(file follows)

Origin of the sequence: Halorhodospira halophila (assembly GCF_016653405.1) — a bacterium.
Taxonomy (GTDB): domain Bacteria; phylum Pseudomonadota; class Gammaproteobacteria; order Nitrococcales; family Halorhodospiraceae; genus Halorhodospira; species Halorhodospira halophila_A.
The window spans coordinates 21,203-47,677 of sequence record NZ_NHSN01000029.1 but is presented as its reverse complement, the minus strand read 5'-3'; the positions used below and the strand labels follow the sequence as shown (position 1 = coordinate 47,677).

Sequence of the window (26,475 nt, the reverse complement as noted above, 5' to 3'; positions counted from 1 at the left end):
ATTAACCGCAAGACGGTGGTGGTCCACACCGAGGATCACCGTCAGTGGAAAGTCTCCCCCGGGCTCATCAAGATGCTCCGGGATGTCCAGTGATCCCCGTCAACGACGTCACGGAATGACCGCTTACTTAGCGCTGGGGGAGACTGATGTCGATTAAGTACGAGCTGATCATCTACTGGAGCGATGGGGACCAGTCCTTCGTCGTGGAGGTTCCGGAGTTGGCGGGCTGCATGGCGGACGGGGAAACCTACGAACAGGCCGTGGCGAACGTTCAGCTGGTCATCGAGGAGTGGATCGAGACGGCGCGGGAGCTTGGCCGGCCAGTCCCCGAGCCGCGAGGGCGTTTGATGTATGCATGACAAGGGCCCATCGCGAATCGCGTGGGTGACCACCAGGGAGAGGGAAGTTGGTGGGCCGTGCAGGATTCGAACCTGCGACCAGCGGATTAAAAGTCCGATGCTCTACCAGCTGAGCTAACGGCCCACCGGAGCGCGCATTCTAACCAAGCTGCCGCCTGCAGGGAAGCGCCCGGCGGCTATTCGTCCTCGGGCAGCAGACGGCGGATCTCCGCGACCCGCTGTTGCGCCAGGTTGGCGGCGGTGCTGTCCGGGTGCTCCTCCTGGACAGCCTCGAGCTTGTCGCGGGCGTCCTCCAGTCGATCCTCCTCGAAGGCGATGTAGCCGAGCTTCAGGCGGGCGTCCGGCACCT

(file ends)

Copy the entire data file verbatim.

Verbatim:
Origin of the sequence: Halorhodospira halophila (assembly GCF_016653405.1) — a bacterium.
Taxonomy (GTDB): domain Bacteria; phylum Pseudomonadota; class Gammaproteobacteria; order Nitrococcales; family Halorhodospiraceae; genus Halorhodospira; species Halorhodospira halophila_A.
The window spans coordinates 21,203-47,677 of sequence record NZ_NHSN01000029.1 but is presented as its reverse complement, the minus strand read 5'-3'; the positions used below and the strand labels follow the sequence as shown (position 1 = coordinate 47,677).

Sequence of the window (26,475 nt, the reverse complement as noted above, 5' to 3'; positions counted from 1 at the left end):
ATTAACCGCAAGACGGTGGTGGTCCACACCGAGGATCACCGTCAGTGGAAAGTCTCCCCCGGGCTCATCAAGATGCTCCGGGATGTCCAGTGATCCCCGTCAACGACGTCACGGAATGACCGCTTACTTAGCGCTGGGGGAGACTGATGTCGATTAAGTACGAGCTGATCATCTACTGGAGCGATGGGGACCAGTCCTTCGTCGTGGAGGTTCCGGAGTTGGCGGGCTGCATGGCGGACGGGGAAACCTACGAACAGGCCGTGGCGAACGTTCAGCTGGTCATCGAGGAGTGGATCGAGACGGCGCGGGAGCTTGGCCGGCCAGTCCCCGAGCCGCGAGGGCGTTTGATGTATGCATGACAAGGGCCCATCGCGAATCGCGTGGGTGACCACCAGGGAGAGGGAAGTTGGTGGGCCGTGCAGGATTCGAACCTGCGACCAGCGGATTAAAAGTCCGATGCTCTACCAGCTGAGCTAACGGCCCACCGGAGCGCGCATTCTAACCAAGCTGCCGCCTGCAGGGAAGCGCCCGGCGGCTATTCGTCCTCGGGCAGCAGACGGCGGATCTCCGCGACCCGCTGTTGCGCCAGGTTGGCGGCGGTGCTGTCCGGGTGCTCCTCCTGGACAGCCTCGAGCTTGTCGCGGGCGTCCTCCAGTCGATCCTCCTCGAAGGCGATGTAGCCGAGCTTCAGGCGGGCGTCCGGCACCT